IlSole 24Ore, 08.12.12
Carla Moreni
Wagner: Lohengrin, Teatro alla Scala, 7. Dezember 2012
Germany Has a Gloomy and Questioning Trait in the Lohengrin Opera
The first performance at La Scala Theatre, which took place yesterday evening, was anticipated with bated breath. The Italian national hymn “Inno a Mameli” was postponed till the end of the performance, where it was sung from the VIP stands by Prime Minister Mario Monti and the mayor of Milan, Giuliano Pisapia. The night before, the lead actress of Lohengrin did not arrive from Frankfurt. In the end, soprano Annette Dasch agreed to fly to Milan to substitute for Anja Harteros, who was supposed to play Elsa von Brabant but had not yet recovered from the flu, which had prevented her, as well as her understudy, Ann Petersen, from going on stage for the preview performance done for younger audiences. Annette, with a delightful, childlike voice, bravely arrived at La Scala with her daughter Fanny, only a few months old, who was carefully attended by the grandmother.

Between the lead performers portraying children and the actual children of the actors, the dressing room looked more like a nursery than a theater.

Dasch is blonde, unlike Harteros, but fortunately they are the same height. Hence, she had no problem fitting in her snow-white dress, an immaculate night gown that gave a great sense of purity. The gown was designed by Christian Schmidt, who also took care of the austere scenery: a façade of a building resembling a barracks, surrounded by three balconies and a ledge, where the large choir was positioned. The main figures the new production of Lohengrin were lead tenor Jonas Kaufmann and conductor Daniel Barenboim, in their majestic outfits, along with a choir trained by Bruno Casoni, delivering a sumptuous performance, with particular care in following the details of the Wagner score.

Kaufmann has a warm voice and delivers each phrase as if he were saying it to each member of the audience. The director, Claus Guth, has chosen to have Kaufmann’s character begin his performance as an epileptic, full of twitches. No one would expect him to win the terrible duel. Charming, with his black curly hair, he managed to perform for four hours barefoot. In the third act, he even merrily placed his feet in a puddle of water on the stage. An anti-hero, and an anti-Teutonic, is how the culture of romantic Germany would define him. Gloomy, questioning and losing. Certainly not the Nazi strain of Germany, which tried to find a connection in this musical score. Guth builds a visual story that seems to have come out of Thomas Mann’s Buddenbrook. The costumes of the mid-1800s are elegant and severe, reaffirming the orderly and austere nature of the new bourgeoise: on the stage there is the ever-present vertical black piano that dominates the scenery, a symbol of education and discipline. That is where all the emotional drama is unveiled. That is where we see young Elsa move her delicate hands in a powerful flashback (the child singer was very good), where we find her grown up, full of neurosis, just like the character Lohengrin. The teacher is always the same: the evil Ortrud. To define the nature of her character, Guth chooses to dress her always in black, quoting the black and white swan of Tchaikovsky.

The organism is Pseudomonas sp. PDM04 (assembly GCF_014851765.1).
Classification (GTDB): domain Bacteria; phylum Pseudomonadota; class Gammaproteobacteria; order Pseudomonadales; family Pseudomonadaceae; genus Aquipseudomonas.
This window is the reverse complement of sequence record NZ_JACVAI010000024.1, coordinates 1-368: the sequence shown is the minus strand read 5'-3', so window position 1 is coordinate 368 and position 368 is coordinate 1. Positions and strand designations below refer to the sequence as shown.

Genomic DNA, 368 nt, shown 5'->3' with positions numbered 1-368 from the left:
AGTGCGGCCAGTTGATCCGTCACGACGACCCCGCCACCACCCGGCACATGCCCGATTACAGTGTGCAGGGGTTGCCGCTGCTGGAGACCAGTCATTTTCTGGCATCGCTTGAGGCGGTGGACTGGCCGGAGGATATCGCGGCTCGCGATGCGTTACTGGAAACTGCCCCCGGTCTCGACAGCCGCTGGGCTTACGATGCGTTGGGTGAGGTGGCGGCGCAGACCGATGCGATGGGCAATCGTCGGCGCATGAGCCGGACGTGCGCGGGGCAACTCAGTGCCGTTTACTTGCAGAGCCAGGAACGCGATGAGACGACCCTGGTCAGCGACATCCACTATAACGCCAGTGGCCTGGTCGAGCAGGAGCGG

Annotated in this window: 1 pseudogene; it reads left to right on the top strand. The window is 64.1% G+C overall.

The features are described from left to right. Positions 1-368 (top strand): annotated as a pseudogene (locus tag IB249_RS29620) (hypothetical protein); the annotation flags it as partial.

To enhance the subjection of Elsa to Ostrud—good versus evil—the teacher violently closes the piano on the pupil’s hand. This is truly what used to be done in horrid ancient music schools. Seeing it in the scene is very disquieting. The diabolical soul of Ortrud—interpreted majestically by Evelyn Herlitzius—plunges into the abyss of cruelty. That is how Wagner’s libretto portrays it, though he was unable to attend his premier in Weimar in 1850 because he had been sentenced to death, accused of being a subversive. King Friedrich, interpreted by René Pape, has a flexible chant that moves audiences. Despite his vast military experience he succumbs to his fate. Telramund, Ostrud’s suspicious husband, interpreted by baritone Tomas Tomasson, is a hysterical charcter, completely under the thumb of his wife. But the weak and anti-heroic side of the opera is embodied by the ill and defeated Jonas Kaufmann more than anyone else. He always seems driven by a higher will that makes him act as if he were in a trance. He isn’t lead on stage in a boat dragged by a swan, as Wagner wrote it, since no director chooses this stage direction anymore. But he appears on stage in a fetal position, almost quoting the Nativity, with his back to the audience while the crowd moves around him in wonder. What the swan leaves, almost in legacy, are some feathers that Guth will play with for the entire course of the story, mocking the symbols that once defined Wagner’s music as Aryan. The metaphor of the double, between Elsa’s brother and Lohengrin, leads the opera toward Freud’s dream, rather than to the Germanic myth. This choice could be criticized simply because it gives away the end too soon, spoiling the surprise. But it’s very effective in portraying a profound and multishaded Lohengrin throughout an outstanding performance.

 back top